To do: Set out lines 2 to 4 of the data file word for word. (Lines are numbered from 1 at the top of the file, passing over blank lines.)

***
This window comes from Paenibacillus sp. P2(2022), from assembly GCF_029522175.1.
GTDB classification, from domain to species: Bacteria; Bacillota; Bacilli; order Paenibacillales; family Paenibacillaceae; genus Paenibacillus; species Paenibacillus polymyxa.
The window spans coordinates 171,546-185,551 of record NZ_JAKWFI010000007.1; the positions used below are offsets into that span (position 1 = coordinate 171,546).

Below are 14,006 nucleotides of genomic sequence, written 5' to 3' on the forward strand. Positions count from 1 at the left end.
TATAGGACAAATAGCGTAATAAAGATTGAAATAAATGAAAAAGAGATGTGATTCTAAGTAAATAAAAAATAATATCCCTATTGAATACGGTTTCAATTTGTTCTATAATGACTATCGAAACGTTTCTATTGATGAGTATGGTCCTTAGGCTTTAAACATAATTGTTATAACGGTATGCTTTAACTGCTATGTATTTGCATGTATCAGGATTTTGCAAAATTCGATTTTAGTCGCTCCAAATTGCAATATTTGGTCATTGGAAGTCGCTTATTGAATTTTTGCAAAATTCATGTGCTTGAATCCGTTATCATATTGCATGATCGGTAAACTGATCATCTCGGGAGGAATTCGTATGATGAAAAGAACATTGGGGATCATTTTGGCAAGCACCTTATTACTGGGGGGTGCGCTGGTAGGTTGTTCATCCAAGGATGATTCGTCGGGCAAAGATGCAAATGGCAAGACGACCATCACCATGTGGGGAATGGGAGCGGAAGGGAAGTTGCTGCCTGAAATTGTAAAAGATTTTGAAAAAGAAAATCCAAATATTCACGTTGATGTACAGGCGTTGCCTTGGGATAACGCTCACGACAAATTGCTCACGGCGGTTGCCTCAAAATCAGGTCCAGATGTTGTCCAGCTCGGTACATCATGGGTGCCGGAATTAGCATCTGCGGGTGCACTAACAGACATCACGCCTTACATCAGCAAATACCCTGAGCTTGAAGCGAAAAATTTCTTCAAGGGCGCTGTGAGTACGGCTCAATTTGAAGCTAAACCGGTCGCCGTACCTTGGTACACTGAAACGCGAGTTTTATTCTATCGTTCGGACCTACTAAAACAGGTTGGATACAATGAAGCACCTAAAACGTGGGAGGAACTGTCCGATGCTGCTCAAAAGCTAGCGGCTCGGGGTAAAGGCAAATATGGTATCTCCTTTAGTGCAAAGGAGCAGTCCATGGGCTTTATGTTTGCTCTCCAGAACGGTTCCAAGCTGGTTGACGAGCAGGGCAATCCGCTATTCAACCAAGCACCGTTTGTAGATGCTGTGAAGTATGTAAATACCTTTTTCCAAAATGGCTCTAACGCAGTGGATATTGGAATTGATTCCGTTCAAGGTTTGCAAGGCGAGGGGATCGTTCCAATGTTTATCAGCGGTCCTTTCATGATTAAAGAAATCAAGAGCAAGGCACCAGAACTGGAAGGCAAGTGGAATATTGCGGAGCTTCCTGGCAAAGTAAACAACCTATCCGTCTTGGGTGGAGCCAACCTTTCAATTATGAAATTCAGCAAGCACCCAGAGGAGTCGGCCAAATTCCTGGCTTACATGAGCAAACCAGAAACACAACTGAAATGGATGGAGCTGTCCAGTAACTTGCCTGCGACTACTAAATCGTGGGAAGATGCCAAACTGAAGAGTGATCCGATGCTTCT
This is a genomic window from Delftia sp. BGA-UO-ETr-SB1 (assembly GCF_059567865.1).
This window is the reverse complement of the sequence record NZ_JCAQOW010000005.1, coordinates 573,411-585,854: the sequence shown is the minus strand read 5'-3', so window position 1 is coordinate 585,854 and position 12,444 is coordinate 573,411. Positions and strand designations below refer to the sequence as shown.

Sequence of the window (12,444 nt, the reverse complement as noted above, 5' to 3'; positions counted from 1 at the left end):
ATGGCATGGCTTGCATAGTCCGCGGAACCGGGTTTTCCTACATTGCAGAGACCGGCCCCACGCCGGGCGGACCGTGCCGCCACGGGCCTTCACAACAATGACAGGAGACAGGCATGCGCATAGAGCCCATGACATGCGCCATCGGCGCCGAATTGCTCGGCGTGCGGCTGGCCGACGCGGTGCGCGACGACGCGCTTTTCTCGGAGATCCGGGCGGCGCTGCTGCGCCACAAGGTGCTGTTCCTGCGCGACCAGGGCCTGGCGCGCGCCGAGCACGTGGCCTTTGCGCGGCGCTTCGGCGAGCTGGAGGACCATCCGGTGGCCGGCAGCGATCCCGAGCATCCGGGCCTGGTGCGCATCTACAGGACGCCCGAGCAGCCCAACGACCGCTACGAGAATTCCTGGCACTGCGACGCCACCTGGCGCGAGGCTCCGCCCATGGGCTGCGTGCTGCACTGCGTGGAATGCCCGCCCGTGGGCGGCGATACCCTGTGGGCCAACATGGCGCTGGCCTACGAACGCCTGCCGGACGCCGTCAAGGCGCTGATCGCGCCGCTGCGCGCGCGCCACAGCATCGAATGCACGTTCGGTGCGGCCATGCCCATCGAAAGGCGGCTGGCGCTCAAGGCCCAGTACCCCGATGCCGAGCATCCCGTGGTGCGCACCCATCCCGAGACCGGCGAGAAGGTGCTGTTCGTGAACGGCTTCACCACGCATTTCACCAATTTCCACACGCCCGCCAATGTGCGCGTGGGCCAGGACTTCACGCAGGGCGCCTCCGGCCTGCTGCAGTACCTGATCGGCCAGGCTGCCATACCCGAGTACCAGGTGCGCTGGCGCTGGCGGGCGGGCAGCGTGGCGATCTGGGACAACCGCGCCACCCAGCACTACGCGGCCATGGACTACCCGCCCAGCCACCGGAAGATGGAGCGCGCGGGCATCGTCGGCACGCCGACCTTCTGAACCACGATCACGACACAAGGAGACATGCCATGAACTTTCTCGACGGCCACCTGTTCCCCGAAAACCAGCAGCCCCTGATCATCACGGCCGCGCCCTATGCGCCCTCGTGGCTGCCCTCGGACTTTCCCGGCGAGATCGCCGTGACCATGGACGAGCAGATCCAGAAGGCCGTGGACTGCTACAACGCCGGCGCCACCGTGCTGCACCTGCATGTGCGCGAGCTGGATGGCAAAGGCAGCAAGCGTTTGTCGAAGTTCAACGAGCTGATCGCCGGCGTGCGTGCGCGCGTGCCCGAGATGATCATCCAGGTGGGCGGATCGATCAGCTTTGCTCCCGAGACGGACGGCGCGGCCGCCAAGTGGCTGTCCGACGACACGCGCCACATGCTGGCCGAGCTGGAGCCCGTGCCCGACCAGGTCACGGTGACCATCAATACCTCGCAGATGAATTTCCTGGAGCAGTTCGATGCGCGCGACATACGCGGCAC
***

GTDB classification, from domain to species: Bacteria; Bacillota; Bacilli; order Paenibacillales; family Paenibacillaceae; genus Paenibacillus; species Paenibacillus polymyxa.
The window spans coordinates 171,546-185,551 of record NZ_JAKWFI010000007.1; the positions used below are offsets into that span (position 1 = coordinate 171,546).

Below are 14,006 nucleotides of genomic sequence, written 5' to 3' on the forward strand. Positions count from 1 at the left end.